Losing liberty for security

The years since the World Trade Center attacks on 9-11 have seen the greatest attack on our civil liberties since our Founding Fathers blessed us with them some 240 years ago. The NSA recording our personal phone calls, military assault equipment in even small town police departments, plans to put thousands of drones patrolling our skies watching our every move, and the never-ending push for socialized health care. What are they so worried about?

Ten years ago when our national debt was much less than now, the Congressional Budget Office, a non-partisan group of economists, warned of a looming catastrophe if we didn’t reign in federal spending. Obviously the folks we send to Washington D. C. didn’t listen. When you add the advertised $17.4 trillion to the $4.5 trillion balance sheet of the Federal Reserve, plus the many trillions of unfunded future liabilities of Social Security, Medicare, federal and military pensions and benefits, plus who knows what else, it is a crushing debt burden for even the USA. Estimates of the total debt, with these and other unfunded liabilities included until the year 2034, range from $50-70 trillion and I have read estimates much higher going further out time-wise.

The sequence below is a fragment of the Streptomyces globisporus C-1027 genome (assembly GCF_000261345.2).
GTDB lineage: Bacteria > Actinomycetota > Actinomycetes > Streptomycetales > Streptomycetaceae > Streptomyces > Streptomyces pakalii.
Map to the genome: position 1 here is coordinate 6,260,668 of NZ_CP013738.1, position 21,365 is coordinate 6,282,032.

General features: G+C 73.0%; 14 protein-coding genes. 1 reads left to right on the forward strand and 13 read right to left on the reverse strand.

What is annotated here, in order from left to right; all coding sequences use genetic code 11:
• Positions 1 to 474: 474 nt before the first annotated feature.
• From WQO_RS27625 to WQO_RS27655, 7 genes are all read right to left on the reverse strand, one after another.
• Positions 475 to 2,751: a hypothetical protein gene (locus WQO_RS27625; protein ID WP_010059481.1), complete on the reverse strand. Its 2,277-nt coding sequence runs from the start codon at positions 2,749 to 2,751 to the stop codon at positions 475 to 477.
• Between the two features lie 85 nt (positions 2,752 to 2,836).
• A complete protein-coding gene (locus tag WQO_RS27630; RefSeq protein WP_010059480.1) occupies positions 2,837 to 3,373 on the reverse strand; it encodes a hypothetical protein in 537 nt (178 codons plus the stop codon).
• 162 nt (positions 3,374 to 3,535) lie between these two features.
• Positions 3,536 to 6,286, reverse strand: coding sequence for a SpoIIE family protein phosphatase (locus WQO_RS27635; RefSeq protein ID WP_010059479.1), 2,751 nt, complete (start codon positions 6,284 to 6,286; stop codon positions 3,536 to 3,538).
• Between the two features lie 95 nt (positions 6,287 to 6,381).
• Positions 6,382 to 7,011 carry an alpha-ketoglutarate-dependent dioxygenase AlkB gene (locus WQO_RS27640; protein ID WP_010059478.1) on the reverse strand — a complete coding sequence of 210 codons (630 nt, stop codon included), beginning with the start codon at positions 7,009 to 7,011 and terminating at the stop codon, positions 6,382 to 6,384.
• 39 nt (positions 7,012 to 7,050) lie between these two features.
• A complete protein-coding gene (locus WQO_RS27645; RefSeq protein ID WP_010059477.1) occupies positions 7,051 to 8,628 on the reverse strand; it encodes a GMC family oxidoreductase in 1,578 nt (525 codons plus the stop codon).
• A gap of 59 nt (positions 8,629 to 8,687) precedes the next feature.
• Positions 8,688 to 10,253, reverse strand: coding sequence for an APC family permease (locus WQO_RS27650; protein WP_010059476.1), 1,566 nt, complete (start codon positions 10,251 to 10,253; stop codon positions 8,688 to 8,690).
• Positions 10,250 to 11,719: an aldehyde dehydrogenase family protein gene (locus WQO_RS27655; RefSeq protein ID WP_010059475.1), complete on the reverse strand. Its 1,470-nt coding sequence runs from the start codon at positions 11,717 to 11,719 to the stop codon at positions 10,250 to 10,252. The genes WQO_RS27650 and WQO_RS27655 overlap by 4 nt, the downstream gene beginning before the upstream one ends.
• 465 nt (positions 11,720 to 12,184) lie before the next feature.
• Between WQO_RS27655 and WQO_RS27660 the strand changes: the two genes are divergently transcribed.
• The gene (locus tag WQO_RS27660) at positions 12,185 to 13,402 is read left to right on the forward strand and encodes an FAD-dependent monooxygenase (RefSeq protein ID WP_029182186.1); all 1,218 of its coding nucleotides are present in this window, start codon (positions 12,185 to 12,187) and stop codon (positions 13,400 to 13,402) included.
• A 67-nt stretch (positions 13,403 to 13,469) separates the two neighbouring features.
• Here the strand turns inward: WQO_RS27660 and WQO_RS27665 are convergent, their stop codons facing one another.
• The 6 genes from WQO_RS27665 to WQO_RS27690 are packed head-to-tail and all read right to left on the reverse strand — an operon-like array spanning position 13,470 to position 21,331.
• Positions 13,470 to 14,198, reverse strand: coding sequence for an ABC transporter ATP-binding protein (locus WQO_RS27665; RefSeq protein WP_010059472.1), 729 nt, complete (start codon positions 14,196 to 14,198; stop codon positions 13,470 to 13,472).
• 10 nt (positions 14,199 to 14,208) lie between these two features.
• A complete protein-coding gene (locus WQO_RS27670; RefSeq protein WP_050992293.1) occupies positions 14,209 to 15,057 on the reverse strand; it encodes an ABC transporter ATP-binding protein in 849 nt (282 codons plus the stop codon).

What does this have to do with personal freedoms? The government has done the math and knows an economic disaster or outright collapse is imminent. To protect us from the inevitable wave of mass starvation and social unrest, they are putting in place now the civil infrastructure needed to provide for our security.

Ben Franklin once said “Those who sacrifice liberty for security deserve neither.” In the end, he will once again be proven prophetic.

Michael H. Bond

Snohomish

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